Howdy bloggos! This is my last blog before I move to Arizona. It is also my 25th birthday. Gall I’m old.
Part of the reason for the move is to get a chance at fresh experiences. There’s one type in particular that I really want to get– the ever-elusive face to face counseling experience.
A few years ago, Crisis Text Line was a standout experience for genetic counseling applicants. It was new, hip, a fresh take on the traditional hotline experience. Unfortunately, me and my pals are a little too late for the Crisis Text Line hype. Last Thursday night when I mentioned genetic counseling on the CTL Platform, out of about 40 counselors online, literally 4 of us were pre-GC or had considered GC. Now, Crisis Text Line still counts as counseling experience, but it seems like these days, programs want something more akin to the genetic counselor skill set. They want to see us use our faces and voices to counsel, not just our fingertips. And for introverted me, that’s a bit scary.
And also, how are you supposed to get that? My therapist gets lots of practice counseling me face to face, but considering I’m not a therapist, I don’t think anyone would want that kind of counseling from me. That, and if you google “counseling volunteer”, you get some odd results. I expected to find maybe crisis phone line opportunities, but for laughs here’s an example of top results I found under the search term “counseling volunteer”.
- Provide a meal at the women’s shelter (just one?)
- Provide a meal at the youth center
- Collect donations for a book club
- Pick up food donations
- Volunteer secretary for Volunteers of Utah (volunteerception anyone?)
- American Red Cross
While these are all wonderful services, I don’t think these are generally the “face to face counseling experience” that programs are looking for. It is definitely tempting to see results like that and think there are no face to face opportunities around me; call or text is my only option.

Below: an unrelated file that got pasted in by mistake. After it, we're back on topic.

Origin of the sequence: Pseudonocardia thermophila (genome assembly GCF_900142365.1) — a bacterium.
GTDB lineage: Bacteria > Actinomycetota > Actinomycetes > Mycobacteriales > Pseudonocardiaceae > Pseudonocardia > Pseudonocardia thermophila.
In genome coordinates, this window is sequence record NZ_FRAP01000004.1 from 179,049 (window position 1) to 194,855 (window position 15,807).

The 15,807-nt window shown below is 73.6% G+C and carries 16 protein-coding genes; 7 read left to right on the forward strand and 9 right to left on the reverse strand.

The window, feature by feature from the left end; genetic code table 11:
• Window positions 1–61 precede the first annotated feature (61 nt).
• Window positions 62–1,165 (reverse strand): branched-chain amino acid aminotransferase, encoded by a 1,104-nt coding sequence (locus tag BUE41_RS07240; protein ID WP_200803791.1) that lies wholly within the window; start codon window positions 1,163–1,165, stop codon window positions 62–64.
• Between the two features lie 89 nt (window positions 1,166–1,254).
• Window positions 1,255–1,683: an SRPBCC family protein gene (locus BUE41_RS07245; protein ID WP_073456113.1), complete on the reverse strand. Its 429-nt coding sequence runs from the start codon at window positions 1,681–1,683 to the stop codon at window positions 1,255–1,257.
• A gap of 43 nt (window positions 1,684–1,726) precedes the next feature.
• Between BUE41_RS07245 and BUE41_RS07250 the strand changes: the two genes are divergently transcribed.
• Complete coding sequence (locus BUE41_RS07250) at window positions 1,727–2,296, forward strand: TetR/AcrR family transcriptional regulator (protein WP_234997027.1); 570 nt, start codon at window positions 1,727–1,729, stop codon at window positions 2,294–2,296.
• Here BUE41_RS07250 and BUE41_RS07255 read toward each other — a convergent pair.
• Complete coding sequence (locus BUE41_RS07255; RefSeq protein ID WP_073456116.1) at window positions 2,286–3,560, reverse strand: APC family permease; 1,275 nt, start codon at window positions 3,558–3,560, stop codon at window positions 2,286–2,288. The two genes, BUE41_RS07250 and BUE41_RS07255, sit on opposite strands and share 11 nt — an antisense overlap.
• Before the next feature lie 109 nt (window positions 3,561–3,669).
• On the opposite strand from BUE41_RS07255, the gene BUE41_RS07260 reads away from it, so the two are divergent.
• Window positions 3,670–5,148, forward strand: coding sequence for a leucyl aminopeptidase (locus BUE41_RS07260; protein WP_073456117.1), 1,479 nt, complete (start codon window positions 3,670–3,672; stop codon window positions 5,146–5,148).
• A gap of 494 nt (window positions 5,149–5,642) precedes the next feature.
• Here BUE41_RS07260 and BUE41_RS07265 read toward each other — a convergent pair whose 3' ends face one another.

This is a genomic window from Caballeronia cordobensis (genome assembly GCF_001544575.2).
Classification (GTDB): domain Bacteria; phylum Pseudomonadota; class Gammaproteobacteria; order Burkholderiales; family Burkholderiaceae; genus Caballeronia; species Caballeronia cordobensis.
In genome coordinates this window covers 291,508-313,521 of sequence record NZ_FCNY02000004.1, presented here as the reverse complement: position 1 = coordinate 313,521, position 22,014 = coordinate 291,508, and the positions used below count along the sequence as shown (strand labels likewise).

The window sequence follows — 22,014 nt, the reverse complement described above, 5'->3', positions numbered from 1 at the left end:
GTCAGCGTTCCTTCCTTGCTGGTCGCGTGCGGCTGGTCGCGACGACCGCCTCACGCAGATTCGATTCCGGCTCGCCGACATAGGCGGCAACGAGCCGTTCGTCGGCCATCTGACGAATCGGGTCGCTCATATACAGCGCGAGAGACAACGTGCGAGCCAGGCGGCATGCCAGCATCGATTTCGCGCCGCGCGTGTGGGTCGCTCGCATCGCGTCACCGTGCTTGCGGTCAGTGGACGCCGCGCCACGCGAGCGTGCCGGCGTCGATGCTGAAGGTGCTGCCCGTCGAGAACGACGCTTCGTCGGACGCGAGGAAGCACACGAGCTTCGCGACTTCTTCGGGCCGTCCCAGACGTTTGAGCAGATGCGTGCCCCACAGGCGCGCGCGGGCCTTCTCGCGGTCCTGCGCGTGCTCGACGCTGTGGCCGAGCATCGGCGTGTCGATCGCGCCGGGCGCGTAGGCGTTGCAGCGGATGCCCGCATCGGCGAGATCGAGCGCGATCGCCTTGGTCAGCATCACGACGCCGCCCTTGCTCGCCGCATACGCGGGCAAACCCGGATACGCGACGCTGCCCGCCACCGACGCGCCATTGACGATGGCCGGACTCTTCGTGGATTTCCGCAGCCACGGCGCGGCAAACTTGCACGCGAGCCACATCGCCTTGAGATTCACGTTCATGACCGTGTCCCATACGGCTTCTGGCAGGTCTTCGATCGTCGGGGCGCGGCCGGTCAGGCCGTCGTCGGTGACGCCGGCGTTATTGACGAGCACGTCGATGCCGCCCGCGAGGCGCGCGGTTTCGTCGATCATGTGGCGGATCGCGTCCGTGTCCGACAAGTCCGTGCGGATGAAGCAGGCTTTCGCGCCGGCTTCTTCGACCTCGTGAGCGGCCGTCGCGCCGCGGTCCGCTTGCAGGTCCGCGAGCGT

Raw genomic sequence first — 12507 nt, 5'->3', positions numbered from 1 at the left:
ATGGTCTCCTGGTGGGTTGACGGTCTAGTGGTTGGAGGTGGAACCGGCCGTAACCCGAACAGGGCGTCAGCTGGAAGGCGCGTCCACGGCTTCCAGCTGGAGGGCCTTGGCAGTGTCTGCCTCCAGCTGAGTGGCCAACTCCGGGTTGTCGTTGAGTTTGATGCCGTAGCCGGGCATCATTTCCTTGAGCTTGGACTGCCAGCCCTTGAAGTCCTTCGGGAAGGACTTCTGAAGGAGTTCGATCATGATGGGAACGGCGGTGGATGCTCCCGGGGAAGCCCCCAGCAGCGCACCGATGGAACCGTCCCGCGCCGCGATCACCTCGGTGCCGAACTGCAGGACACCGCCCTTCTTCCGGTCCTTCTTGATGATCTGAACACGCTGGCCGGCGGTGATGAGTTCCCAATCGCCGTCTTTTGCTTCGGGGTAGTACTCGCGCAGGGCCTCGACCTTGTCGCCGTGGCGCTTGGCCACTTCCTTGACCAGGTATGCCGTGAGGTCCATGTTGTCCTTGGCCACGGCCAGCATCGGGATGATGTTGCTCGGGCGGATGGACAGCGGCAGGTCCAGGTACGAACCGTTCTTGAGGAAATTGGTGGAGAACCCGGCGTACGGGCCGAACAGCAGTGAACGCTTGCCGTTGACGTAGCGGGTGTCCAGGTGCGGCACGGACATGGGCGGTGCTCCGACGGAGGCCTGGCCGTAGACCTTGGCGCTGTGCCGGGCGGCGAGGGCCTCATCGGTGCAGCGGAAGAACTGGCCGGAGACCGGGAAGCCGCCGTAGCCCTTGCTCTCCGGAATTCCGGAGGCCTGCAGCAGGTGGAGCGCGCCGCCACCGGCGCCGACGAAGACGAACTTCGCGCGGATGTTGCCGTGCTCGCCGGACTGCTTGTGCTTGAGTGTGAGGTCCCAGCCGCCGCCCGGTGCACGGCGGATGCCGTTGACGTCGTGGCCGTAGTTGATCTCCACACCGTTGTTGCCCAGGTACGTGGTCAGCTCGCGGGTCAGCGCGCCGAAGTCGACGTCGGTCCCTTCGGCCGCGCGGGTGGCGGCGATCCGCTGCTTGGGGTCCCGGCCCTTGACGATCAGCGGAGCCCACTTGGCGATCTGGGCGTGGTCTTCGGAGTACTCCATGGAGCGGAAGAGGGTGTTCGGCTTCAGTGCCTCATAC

And that feeling is frustrating! I wish I had perfect answers of where to go to get that perfect counseling experience that will also make you a stand out interviewee come interview time. It seems the best we can do though, is keep an open mind about what “counseling” really means.
An example. in my Googling research, I switched up my search terms to “mentorship volunteering”. That led me to mentoring.org, which contained a local search tool, which led me to this–
ACASI– Arizona Child and Adolescent Survivors Initiative. ACASI volunteer mentors address the goal of healing the wounds of children who are survivors of an Intimate Partner Homicide (IPH). They are a critical part of the child/youth victim’s emotional healing, as they adapt to a new home environments, new caregivers, new schools, and new routines. This healing process helps young victims/survivors create a sense of hope and develop tools that build resiliency.
Um what– that’s amazing counseling experience, where was that 1 Google search ago?! (Of course, I immediately requested info!) Also a result– The Challenge Foundation, an after school program to tutor underprivileged teens and help them set career goals. Amazing!
What I’m saying is, as I stumble through maybe-could-be-good volunteer and employment opportunities in our new home, I’m trying to think “how could this be like counseling?”
Some people get the chance to do that perfect in-person counseling opportunity, some even get paid for it! That’s our friends who were or are student peer mentors, resident advisors, camp counselors (for more than the 1 week that I’m doing that– haha), etc. But many of us will have to look broader at all kinds of volunteer opportunities and say “I will practice counseling through that!”
We know that “GENETIC COUNSELING ASSISTANT” jumps out on a resume in a way that “CADAVER DONATION CLIENT SERVICES COORDINATOR” (a job I’m interviewing for soon) doesn’t.
Although, honestly seeing the word cadaver on a resume probably would give you pause and make you interested tbh. 😂Just me? I’m a spooky bean after all.
In the same way, “PREGNANCY RESOURCE COUNSELOR” might jump out as face2face counseling experience (!!!!!!) more immediately than ACASI mentor or Hairstylist for Hospice. But any time you have the chance to work with vulnerable populations, meet them, talk with them, engage them, support them– this IS counseling! 😀And if you end up having a unique experience like that, it is your responsibility and privilege to share in person statements that what you’re doing not only counts, but also provides skills the GC program didn’t even know they were looking for until you came along with them!
It’s summer, some of us are moving, some of us are starting to think about if we want to apply next cycle and what we want to bring to the table if/when we do. Searching for these in-person mentorship/counseling/anything people-facing experiences can be crucial in standing out and ultimately improving interview skills as well!
I’m excited to see if our move down south can bring me any of these precious opportunities.